Digital Panel Meter Tear Down

[Big Clive] had some 22mm digital AC voltmeters, made to put in a panel. There was a time when this would have been a significant pain, since it required you to make a large square hole. Of course, in a world of CNC and 3D printers that isn’t as big a deal as it used to be, but the ones [Clive] has are nice because having a round footprint you can drill a hole for them with a hole saw or a stepped bit. Of course, he wasn’t satisfied to just use these inexpensive meters. He had to tear one apart to look inside. You can see his review and teardown in the video below. The meters are available in a range of AC voltages, although [Clive] didn’t think the ones he had would safely handle their rated maximum.

Inside, the modules reminded us of cordwood construction in a way. Most of the electronics are on a small round board. But several components connect to the board and the bottom cap in a vertical orientation. The meters are available in several colors, but [Clive] likes the red ones as they appear brighter than the others. The voltage reading compared favorably to a Fluke meter.

The verdict is that for the price (under $2 from China; a little more in the US) they are handy, but you might not want to consider running significant voltage through them. You could use these instead of pilot lights and get the voltage reading for free. We were surprised that someone doesn’t make a DC version in the same form factor, at least if they do, we couldn’t find it. If you don’t mind drilling the square hole and letting a bezel cover your sins, you could use a universal meter with an Arduino instead for many applications.

17 thoughts on “Digital Panel Meter Tear Down

    1. “[Big Clive] had some 22mm digital AC voltmeters, made to put in a panel. There was a time when this would have been a significant pain, since it required you to make a large square hole.”

      Except it doesn’t mention any alternative, the photo and video both show 22mm round hole parts and that is what they are working with here?

  1. Nice teardown and commentary vid giving good enough detail to detect strong smell of software trickery in place of display current limit resistors, also usded to obtain such good linearization of voltage readings. Unlikely convertable to DC, but great guide for roll your own modified rebuild to get DC stuffed into that same package.

    1. I am quite sure, that clive is wrong regarding the type of microcontroller. A PIC16F676 costs about 1$ and has no reference. For 50ct you get a PIC16F15323 which has a reference and more memory. Why should they use the old chip without a reference?
      Just think about temperature, current, production lot variations of the LED voltage. You can’t use that as reference. The current (and so the voltage) of the LEDs varies with the number of active segments. Do you really want to compensate for this in Software? And you would need a temperature sensor.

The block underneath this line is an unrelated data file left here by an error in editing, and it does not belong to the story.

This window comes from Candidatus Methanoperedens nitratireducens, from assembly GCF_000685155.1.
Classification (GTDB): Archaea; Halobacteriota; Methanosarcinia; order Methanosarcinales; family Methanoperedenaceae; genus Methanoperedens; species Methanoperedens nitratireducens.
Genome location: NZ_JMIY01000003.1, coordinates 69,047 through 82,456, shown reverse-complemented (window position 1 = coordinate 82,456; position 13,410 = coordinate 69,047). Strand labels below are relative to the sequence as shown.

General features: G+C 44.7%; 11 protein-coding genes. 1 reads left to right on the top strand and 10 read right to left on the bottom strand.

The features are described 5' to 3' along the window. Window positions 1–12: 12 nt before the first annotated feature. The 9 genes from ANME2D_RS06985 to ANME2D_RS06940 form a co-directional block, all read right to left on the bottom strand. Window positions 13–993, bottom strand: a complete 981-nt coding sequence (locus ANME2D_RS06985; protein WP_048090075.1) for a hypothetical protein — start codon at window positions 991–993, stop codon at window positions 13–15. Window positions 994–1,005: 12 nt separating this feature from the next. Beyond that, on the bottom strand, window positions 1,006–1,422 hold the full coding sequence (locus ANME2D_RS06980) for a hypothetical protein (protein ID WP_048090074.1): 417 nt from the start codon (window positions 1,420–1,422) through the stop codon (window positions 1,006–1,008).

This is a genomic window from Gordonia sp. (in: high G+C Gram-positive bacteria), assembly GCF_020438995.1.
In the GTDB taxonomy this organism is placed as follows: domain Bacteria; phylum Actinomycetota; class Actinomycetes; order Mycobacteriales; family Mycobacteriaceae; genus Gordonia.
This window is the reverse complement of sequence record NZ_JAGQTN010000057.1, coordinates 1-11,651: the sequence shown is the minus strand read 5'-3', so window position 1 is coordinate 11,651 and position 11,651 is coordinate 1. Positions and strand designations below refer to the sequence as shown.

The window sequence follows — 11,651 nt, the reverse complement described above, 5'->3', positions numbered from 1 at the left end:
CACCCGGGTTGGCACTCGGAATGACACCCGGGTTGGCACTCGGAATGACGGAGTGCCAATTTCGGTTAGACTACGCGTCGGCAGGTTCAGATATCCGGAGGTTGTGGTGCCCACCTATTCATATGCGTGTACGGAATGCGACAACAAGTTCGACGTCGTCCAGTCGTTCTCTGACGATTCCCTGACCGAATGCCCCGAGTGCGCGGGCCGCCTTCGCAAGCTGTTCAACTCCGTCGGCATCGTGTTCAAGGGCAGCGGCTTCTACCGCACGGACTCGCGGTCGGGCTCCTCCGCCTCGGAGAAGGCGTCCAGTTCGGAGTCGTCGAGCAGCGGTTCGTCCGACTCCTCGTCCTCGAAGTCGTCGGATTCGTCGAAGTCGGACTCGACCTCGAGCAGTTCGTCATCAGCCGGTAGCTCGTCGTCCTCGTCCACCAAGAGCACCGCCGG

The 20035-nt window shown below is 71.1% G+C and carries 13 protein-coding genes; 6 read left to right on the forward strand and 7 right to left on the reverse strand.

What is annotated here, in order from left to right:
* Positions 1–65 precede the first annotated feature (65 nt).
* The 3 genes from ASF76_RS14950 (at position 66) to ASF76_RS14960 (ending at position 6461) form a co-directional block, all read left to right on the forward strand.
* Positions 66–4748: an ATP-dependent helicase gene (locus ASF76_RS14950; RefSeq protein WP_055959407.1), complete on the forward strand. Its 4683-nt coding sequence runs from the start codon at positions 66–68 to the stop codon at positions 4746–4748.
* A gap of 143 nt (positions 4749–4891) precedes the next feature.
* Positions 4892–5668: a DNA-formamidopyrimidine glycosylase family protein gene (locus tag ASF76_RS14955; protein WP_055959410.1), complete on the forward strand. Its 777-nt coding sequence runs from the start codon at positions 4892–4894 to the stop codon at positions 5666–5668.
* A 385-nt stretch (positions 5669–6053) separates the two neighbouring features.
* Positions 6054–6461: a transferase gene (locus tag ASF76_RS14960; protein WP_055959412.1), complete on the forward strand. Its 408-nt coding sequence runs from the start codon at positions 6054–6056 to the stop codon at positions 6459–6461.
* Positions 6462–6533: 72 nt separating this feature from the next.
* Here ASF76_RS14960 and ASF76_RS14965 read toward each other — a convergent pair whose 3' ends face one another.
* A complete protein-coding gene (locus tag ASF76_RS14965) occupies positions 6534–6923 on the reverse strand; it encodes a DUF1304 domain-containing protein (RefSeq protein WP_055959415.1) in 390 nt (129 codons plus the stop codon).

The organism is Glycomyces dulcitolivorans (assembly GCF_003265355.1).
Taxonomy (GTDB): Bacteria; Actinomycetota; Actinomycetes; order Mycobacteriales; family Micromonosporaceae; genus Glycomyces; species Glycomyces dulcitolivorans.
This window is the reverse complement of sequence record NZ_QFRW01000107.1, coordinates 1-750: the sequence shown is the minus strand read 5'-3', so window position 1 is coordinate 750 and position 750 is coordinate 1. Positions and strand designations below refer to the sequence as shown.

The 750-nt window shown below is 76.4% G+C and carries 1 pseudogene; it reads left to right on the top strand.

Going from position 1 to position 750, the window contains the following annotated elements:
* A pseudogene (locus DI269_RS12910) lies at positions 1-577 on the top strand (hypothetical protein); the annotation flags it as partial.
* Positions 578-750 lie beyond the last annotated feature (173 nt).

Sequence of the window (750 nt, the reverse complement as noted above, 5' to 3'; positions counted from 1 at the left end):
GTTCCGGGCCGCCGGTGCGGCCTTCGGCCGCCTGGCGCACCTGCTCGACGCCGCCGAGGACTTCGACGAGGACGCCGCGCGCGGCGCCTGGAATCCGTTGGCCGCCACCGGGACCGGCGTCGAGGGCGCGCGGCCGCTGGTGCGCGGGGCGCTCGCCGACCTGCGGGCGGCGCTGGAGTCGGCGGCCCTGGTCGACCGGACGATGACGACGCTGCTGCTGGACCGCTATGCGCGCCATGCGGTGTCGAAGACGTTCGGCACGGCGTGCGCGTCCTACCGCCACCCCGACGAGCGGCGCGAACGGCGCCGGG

1. To get the accuracy the vid shows I’m believing there is a zero/gain custom programmed for each unit. It’s just two bytes. If that PIC has temp sensor would be a table of zero/gain offsets. ATE would run a test and program each PIC individually, all the brains in the ATE. Was doing exactly that in the late ’80s to calibrate a 1% accuracy O2 laminar flow element on the assembly line. The code was only a small bit above trivial to pull it off. In fact, the PIC may still have it’s half of the ATE code in it but not being used. Entirely possible to have cal program in PIC for cal, then fixture adds tables to the code and burns code and table into PIC. Such efforts are well worthwhile in manufacturing. Add light sensors and can cal the LED brightness as well… down to pixel by pixel if you want.

        Such efforts are not for one-of hacking. But a production run of hundreds makes it’s well worth it.

  2. ” There was a time when this would have been a significant pain, since it required you to make a large square hole.”
    Nope. We are talking sheet metal an the like, at most a few mm thick, for front panels.
    So just use a foot pedal press (muscle driven, no power required!) With a rectangular insert, say 3×15 mm, and work your way along the border. Even when rarely used, this is waaay quicker than CNC.

    This CNC-leeching view seems to blind everybody and let’em forget good hand tools :-<

    1. Plus hand nibblers, 2 types of reciprocating saw, sharp chisels if you drill the guide holes right, a LH RH pair of aviation snips (with some hole drilling) or just drilling, patience and files.

    2. I always used a nibbler but I am not neat enough to make a good job of it Greenlee punches were nice if you had the size you need. Being mechanically challenged means things like cnc and 3d printing allows me to do things that would otherwise not be possible for me. I had to learn not to make similar observations when people show me an arduino or some whizbang gui code generator. Sure I don’t need them, but many people do and it expands their capabilities.

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